Appledram (or Apuldram) – St Mary
The C12 nave was originally aisleless and the south aisle is C13. So is the chancel, with fine work related to Bosham and Chichester cathedral. There is a C15 screen.
(image) Appledram (alternatively spelled Apuldram) has a harbour, now silted up, and consists of a few cottages and the C15 manor of Rymans. The church was a chapelry of Bosham and though alienated under Henry I to Reading Abbey (VCH 4 p139), it remained in some measure subordinate to Bosham ecclesiastically until at least the mid-C15. Even after that, it did not become a fully developed benefice.
The north and west walls of the nave are probably early C12, though a round window-head to the north cannot be in situ, as it is too low and the masonry around it looks later. A low south aisle was added in the C13, with a three-bay arcade of standard type. It has only east and west windows – the west one a renewed lancet. There was probably never a chancel arch; the chancel is entirely C13, for what might seem the quoins of a shorter one to the north belong to a sacristy or vestry, which was probably added in the C14 or C15, to judge by the blocked hollow-chamfered doorway still visible inside. The tall side lancets are closely set, with a south west lowside. Their finely moulded rere-arches have Purbeck marble shafts. The three stepped east lancets, of which the centre one has a stilted head, are similar and a string-course at (image) sill-level links them to the side-lancets. The ultimate source is Chichester cathedral, but Bosham, where there is comparable work, is more likely to have been the immediate one.
C15 changes included a south porch, of which the square-headed side-openings remain. There was also work to the aisle, probably when the eastern bay became a chantry. A squint links it to the chancel, with an ogee-trefoil-headed western opening and there are image brackets each side of the east window. The C15 parclose screen (see below) may have been connected with the rood-loft, the stair to which are by the pulpit. The former west window of the nave was also of this date.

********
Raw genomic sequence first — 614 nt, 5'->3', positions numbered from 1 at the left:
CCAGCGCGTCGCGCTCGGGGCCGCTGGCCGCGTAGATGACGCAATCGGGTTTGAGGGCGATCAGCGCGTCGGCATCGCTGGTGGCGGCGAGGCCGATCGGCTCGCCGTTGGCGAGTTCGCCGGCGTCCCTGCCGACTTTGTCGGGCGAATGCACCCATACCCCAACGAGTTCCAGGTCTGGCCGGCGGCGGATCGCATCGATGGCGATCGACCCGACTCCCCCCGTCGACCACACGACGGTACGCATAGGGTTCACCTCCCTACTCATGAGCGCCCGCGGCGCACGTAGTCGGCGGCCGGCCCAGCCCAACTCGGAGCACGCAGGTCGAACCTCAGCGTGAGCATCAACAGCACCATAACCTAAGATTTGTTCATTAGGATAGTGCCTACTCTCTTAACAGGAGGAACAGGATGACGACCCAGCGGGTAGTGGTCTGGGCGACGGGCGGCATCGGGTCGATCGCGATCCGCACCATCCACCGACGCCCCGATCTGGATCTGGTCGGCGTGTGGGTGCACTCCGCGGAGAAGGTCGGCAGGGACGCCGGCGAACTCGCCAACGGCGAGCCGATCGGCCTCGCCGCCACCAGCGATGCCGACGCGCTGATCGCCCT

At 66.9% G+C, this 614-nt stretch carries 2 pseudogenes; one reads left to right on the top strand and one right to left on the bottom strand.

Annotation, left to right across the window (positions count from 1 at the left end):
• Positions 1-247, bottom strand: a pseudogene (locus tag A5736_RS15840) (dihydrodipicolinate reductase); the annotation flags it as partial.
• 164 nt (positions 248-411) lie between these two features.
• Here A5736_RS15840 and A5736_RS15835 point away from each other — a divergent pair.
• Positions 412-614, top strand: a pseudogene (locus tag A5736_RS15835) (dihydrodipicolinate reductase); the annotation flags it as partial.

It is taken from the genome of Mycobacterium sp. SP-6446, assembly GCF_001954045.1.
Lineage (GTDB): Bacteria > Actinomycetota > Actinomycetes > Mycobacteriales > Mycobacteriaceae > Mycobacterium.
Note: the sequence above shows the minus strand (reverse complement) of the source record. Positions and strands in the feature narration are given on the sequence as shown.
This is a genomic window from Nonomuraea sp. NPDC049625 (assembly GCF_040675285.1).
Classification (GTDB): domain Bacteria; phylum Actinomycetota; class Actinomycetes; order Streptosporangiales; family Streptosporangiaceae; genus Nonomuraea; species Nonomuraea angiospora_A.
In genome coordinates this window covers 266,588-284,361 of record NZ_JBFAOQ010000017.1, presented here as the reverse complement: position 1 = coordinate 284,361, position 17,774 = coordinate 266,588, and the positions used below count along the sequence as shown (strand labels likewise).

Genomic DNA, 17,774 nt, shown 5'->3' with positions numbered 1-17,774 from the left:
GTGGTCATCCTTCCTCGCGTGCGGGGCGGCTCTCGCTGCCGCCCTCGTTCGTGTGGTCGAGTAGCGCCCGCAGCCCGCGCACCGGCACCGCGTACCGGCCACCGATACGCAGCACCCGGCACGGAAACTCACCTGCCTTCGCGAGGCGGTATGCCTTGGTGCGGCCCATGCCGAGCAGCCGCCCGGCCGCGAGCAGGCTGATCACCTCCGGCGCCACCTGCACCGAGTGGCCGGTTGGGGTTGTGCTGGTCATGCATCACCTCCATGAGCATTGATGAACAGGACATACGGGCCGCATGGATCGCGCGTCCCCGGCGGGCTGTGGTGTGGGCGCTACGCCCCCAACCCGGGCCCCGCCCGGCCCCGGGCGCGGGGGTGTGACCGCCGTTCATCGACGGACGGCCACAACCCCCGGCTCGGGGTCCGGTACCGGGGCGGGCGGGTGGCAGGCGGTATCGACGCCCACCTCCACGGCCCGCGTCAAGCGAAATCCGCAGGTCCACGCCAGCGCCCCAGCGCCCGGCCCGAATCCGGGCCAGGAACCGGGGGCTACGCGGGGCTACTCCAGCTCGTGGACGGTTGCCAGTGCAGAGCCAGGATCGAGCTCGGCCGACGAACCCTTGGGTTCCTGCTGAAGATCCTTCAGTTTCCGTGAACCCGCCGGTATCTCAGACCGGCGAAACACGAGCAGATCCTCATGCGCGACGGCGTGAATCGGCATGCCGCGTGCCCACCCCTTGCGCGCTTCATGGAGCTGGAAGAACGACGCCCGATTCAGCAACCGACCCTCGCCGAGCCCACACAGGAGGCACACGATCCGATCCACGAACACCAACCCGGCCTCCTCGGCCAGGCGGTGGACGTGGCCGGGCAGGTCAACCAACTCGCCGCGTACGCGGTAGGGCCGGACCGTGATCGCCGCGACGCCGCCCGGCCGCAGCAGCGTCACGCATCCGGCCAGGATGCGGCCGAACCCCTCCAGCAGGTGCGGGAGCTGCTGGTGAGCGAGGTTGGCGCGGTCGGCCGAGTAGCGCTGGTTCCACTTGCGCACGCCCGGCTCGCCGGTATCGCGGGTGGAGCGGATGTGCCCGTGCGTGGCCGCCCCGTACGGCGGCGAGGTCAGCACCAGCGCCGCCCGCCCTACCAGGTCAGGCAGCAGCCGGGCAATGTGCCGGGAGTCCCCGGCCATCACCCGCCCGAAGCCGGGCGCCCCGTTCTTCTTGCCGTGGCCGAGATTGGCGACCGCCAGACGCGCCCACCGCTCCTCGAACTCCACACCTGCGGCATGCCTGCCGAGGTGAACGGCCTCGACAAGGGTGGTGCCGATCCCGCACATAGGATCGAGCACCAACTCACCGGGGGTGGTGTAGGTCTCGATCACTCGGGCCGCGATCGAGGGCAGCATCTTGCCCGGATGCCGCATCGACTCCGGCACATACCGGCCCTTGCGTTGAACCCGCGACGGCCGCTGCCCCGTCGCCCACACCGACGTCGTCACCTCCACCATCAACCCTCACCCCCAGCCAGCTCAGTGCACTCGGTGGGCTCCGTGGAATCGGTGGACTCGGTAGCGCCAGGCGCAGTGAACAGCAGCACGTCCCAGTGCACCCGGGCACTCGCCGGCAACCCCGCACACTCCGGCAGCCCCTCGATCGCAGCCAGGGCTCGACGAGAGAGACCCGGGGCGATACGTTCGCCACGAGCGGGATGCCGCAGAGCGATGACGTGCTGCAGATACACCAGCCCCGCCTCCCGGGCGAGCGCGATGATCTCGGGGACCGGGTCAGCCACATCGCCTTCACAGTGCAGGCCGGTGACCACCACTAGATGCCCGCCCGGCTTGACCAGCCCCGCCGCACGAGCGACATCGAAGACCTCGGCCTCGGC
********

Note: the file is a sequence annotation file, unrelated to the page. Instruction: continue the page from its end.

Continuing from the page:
There were a number of post-Reformation windows, including the east one of the aisle. A restoration in 1845 by J Butler (Eccl Sept 1845 p238) was confined mainly to the interior and chancel. In view of Butlers links to the cathedral, this was probably the work for which the Dean and Chapter are said to have paid at an unspecified date (1 p83). The roofs date from a further anonymous restoration in 1863 (ibid). In 1877 L W Ridge (BN 33 p268) replaced the west window, the east window of the aisle and the boarded belfry, which Nibbs (c1851) shows with a cap. Ridge renewed most other windows, the porch and doorway. In 1890 he added a vestry north of the nave (CDK 1890 pt 2 p153).
In 2008 plans were announced for a new extension on the north side of the nave, designed by D Briggs in a vernacular style with flint walls and a pitched and tiled roof (church website). There is as yet (February 2014) no sign of it.
Fittings and Monument
Bench: (South aisle, west end) Probably C15 with poppy head ends, but it may have been made up in the C19 out of old seats in the nave recorded by Arnold (1 ibid).
Font: Weathered C12 Purbeck marble of standard type. The corner shafts and their capitals were renewed in 1877 (BN ibid).
Font cover: Flat, by Jones and Willis, c 1884 (CDK 1884 pt 2 p156).
1. (North chancel lowside) This formerly contained glass by Jones and Willis, 1884 (ibid).
2. (East window) J Powell and Sons (designed by J H Hogan), 1936 (DSGW 1939).
Monument: (South chancel floor) C13 Purbeck marble tomb-slab, carved with a floreated cross and possibly commemorating a canon of Bosham (2 p256) or a prebendary of Chichester (VCH 4 ibid).
1. (South chancel) C13 with a rounded trefoil-head.
2. (South east corner of aisle) C14 or C15 pointed head with a renewed bowl.
Reredos: Alabaster and mosaic reredos by E Christian, c 1880. It also contains Minton tiles (CDK 1880 pt 2 p162). It is set in a panelled east wall.
(image) Screen: (South aisle by doorway) C15 parclose, consisting of an opening, flanked by ogee-headed traceried arches that have traces of original painting.
Stoup: (By south doorway) Plain, with a restored bowl and probably C15.
Tiles: (Bottom altar step) C14, with C19 copies on the upper steps.
1. F H Arnold: Appledram, SAC 18 (1866) pp74-86
2. W D Peckham: St Mary the Virgin, Apuldram, SNQ 2 (Nov 1929) p256
3. F W Steer: Guide to the Church of St Mary the Virgin, Apuldram (Sussex Churches No 32), 1965
Measured plan in VCH 4 p140